Step 3: Screen the List for a Struck Off Amount Less than Half of the Adjudged Values

 Ellis 02
The adjudged value is the county's appraised value at the time of the judgment. In Texas a judgment is necessary to foreclose on a property. In some cases, the County files or another taxing district, such as a school district. This is a legal process that takes time. As you can see, the judgment date is 10/22/2008, yet it was struck off to county in 3/3/2009.

A property is struck off to the county at a tax deed sale if no one bids on the property. Depending upon the county, it may be offere for resale or you can purchase it directly. In Texas, the Sherrif's office runs the sales so when you purchase you will receive a Sheriff's or Constable's Deed.

Using Google Maps or Street View, we can take a virtual look at the property. As you can see, it looks a little rough. However, I noticed that the area is not bad and there are very nice houses nearby.

Ellis 5

Any liens or other issues?

One nice thing about dealing with a struck off, which is owned by the County, is that they are more likely to provide you with any outstanding liens or other issues because they are the seller. You still may hear words like "buyer beware."

To find information on your own, visit the Ellis County Clerk's office online or in person.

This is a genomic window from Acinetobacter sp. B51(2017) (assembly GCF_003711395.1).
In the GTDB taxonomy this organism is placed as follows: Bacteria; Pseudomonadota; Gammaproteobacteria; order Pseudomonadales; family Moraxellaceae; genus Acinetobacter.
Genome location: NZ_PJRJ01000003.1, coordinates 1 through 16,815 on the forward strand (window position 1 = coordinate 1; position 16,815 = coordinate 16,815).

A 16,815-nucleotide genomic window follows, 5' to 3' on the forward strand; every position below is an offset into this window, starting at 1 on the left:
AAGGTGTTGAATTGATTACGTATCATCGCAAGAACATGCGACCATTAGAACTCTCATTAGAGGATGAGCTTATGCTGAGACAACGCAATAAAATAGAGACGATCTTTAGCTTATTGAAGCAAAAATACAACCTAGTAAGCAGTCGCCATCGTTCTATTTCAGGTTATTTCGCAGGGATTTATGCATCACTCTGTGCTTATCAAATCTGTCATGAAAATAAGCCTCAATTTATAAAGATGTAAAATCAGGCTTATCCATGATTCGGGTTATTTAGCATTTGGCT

Step 7: Purchase

Now that you have done your research, contact the attorney's office.

Waxahachie Office
216 W. Franklin Street
Waxahachie, TX 75165
p: 972-923-5154
f: 972-937-2878

In this case, I learned that to purchase a struck-off property in Ellis County, which I have never done, you must notify the county of the property you are interested in and they will put it up for resale at a public auction. This is not a county in which you can purchase directly through the mail.

If you are dealing with a larger county like Travis County, they operate their own struck off properties so you will deal with the county attorney and submit a bid for review. The review process may take a week or two and it will need to be approved at a county meeting.

I have purchased struck off properties from this county and the process is straightforward.

Once approved, they will provide you with a final purchase amount and you will submit a cashier's check. The county will then record the deed in your name or your company's name and a Sheriff's deed will be sent in a few weeks.

Step 8: Homework

Find the Travis County struck off list and screen it for 3 potential deeds that are available right now.

Has the redemption period ended?

Are any of the deeds homestead?

Do any of them look worthy?

How often does Texas have sales? Texas Struck Off lists are updated every _____?

When does the redemption period start?

I will personally work with you on Travis County or another county of your choice.

All the best,